My mom ran away from my dad when I was 8, ran down back to Southern California. It made perfect sense to me that we were leaving. I observed the way men treated [my mom], almost like she was drawn to abuse in some form or another. I witnessed my dad being really, really abusive to her, like, with violence and also, you know, sexually. Just being overtly sexual to her in front of us or in public. He’d just grab her. My mother was not an out, sexual person; she dressed fairly conservative. But it was the late ’70s, early ’80s — I think it was all too terribly normalized.
I just remember him licking her. Licking her on the face or on the mouth in public. I don't remember her fighting back a lot or matching his level of intensity. I think I got that from her.
It’s pretty easy to see signs of [my dad] in me. The fear that things are out of my control or that animosity…I attest to him. I’m probably a little too critical about that when I sense my father’s darkness kind of rising up in me.
I had a girlfriend in the fourth grade after we moved back to San Diego County. Her family was totally crazy, maybe even crazier than mine. I recall her bullying me, kind of like public humiliation. She pulled my hair out, kicked my ass a few times. She was very sexual with me at that age. In fact, I think we even had sex or tried to have sex, definitely oral. In fourth grade. And prior to that I had experimented with boys, what I would consider normal experimentation with boys, a group of boys.
Beyond her, I didn't really have another girlfriend for a long time, although I wanted to be intimate with girls. So that I could be close to them, I chose to be their friends. I always had one or two best girl friends. It was just fine for me that way.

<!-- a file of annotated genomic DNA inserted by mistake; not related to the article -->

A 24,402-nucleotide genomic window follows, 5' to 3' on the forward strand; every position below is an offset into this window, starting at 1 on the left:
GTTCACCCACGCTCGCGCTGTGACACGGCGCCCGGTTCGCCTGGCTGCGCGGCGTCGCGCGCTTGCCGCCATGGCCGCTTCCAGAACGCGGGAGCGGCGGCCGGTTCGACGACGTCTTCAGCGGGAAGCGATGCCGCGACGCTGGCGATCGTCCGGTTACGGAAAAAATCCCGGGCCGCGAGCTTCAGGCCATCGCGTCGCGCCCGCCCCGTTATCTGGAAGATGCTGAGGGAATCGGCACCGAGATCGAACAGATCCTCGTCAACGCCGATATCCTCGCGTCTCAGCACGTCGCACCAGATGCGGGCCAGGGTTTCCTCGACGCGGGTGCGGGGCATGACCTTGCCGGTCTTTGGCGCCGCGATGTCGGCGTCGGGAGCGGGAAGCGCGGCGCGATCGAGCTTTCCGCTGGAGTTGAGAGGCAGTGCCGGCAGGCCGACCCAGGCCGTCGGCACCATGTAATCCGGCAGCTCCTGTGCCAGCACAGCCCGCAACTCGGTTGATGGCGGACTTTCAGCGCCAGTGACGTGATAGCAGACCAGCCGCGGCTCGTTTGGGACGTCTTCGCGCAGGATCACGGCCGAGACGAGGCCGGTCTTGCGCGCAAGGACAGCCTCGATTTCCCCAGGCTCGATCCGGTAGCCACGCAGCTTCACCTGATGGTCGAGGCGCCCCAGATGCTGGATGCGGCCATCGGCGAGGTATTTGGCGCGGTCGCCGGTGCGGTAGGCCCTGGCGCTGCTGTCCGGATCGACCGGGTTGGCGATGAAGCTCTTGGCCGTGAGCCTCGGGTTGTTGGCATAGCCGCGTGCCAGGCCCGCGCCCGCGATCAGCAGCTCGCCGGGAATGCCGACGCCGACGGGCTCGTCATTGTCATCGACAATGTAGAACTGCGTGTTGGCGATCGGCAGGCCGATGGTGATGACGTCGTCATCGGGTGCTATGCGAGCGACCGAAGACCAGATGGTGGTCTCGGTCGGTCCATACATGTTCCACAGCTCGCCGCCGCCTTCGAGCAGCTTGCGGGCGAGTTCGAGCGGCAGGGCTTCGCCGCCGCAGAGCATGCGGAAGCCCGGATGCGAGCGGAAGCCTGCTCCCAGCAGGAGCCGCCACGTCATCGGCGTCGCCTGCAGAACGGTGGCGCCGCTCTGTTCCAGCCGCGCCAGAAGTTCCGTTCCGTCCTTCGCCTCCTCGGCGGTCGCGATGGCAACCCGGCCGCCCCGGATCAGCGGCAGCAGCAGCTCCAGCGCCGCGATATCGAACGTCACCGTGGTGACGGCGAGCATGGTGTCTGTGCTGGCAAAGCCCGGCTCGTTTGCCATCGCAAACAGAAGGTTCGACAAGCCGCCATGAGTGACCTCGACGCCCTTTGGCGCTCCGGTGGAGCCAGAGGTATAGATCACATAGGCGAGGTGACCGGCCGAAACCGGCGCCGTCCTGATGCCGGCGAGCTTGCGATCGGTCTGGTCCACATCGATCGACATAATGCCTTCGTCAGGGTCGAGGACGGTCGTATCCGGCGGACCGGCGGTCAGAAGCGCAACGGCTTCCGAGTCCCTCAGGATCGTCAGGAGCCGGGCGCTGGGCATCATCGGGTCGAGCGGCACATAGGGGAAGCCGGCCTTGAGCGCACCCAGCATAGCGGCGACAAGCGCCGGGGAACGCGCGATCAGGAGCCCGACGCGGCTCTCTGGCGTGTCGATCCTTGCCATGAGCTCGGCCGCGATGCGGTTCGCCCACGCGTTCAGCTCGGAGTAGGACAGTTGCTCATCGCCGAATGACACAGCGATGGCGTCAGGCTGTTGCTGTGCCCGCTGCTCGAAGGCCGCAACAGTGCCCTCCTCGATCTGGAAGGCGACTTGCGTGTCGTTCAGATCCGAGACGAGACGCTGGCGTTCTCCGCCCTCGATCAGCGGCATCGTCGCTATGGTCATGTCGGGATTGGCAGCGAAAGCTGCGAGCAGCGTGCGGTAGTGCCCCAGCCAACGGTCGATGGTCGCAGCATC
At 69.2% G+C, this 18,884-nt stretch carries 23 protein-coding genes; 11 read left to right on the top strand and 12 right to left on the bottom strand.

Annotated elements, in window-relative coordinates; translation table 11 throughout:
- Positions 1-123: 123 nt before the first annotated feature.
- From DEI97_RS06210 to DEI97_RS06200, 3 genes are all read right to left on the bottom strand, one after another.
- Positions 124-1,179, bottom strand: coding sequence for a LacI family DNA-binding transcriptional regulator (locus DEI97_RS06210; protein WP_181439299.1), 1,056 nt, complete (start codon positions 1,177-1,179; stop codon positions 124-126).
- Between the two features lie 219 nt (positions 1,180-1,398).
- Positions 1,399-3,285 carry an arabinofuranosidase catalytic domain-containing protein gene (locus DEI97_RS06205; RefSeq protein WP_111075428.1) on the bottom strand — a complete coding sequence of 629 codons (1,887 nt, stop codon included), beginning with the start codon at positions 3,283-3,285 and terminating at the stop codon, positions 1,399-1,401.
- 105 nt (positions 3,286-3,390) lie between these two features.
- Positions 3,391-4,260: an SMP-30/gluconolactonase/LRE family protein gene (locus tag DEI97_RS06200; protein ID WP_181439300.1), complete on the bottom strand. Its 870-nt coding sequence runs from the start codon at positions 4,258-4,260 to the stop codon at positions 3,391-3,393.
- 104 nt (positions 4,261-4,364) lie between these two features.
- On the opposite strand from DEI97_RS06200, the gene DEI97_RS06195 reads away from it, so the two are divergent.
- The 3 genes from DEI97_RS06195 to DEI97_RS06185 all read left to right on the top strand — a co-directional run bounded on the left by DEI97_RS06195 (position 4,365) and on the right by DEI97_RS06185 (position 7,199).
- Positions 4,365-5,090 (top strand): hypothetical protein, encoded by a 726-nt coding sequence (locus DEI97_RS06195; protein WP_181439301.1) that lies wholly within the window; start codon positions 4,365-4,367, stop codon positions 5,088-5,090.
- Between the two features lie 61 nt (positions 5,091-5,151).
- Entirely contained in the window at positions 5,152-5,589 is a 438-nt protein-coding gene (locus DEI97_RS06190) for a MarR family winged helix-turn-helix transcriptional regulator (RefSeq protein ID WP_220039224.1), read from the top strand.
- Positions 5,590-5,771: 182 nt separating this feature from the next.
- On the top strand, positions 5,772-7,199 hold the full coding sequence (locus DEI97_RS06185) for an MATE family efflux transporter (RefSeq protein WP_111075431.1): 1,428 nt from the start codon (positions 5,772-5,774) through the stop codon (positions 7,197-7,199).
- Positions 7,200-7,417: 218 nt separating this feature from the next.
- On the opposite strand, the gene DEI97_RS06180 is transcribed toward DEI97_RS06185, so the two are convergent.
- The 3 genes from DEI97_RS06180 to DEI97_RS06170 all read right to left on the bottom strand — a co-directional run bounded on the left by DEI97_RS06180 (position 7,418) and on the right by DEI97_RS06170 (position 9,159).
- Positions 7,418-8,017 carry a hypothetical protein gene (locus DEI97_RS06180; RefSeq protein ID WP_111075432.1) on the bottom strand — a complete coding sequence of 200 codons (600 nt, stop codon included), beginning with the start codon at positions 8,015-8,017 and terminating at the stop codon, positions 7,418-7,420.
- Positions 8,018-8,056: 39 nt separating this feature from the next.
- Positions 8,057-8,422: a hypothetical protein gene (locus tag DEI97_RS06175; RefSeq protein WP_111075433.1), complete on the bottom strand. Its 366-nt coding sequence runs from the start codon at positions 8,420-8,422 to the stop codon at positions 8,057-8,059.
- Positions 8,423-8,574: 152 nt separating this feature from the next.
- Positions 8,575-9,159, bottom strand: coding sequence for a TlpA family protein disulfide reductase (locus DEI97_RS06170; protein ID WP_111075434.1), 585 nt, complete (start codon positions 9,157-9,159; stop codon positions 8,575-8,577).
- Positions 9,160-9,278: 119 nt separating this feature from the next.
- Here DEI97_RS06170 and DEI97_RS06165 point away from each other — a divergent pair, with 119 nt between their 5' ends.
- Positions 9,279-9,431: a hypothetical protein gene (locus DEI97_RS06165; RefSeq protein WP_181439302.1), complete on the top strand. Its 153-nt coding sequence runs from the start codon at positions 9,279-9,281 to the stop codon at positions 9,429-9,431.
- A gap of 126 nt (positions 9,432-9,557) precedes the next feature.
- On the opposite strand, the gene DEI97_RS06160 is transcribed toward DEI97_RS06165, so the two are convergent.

By high school I just had this one girl who I was very, very close to, who I definitely wanted to be intimate with. But I resisted letting her know my feelings, that I wanted to kiss her, so that I could keep being her best friend, so I could be near her. She was also an abuse victim from earlier in her life and even during the time that we hung out a lot. Her parents, they were extremely restrictive and traditional.
That’s just sort of how I floated for a great number of years, actually. I didn’t have another girlfriend until I was 19, so I lost my virginity officially, I suppose, to my girlfriend when I was 20. That was like a short-term, really intense relationship. We were experimenting with drugs a lot at that time, were doing lots of LSD and smoking pot.
And what really stands out about the relationship actually is when we talked about sex, she would be like, “Oh, are you going to rape me? Are you going to rape me now? I want you to rape me. I’m afraid that you’re going to rape me.”
I didn’t quite know if she was joking about that or whether she had, I don’t know, this sort of sense about me being a perpetrator in some way. I never figured it out... So it moved really slowly. We eventually had sex. I think we had sex, like, twice in maybe a year or something like that.
I sort of took a nosedive soon after that. I found a surrogate tribe basically by the time I was 17, out on the street, and I didn’t really get back into relationships with women for probably another six or seven years. I was a punk rocker. I was busy with music. Just digging into an alternative lifestyle and not really feeling like I should be in a, you know, boy/girl relationship — that was way too normal, traditional. I was trying desperately not to be in that pattern that my parents had exhibited, and of course, not be like my father at all.
Punk has always been very androgynous, so those lines are blurred, thankfully. I mean being in the right place for feeling like a weirdo. Although I really only started identifying as queer within the last year and just realizing, oh, punk is queer.
I started moving all over the place in a bunch of bands and also had become a needle user and was really deep in. And somehow I got into kind of a serious relationship with one woman. It was almost a love affair, but not. Very confusing. For, like, two years. She’s one of my biggest regrets.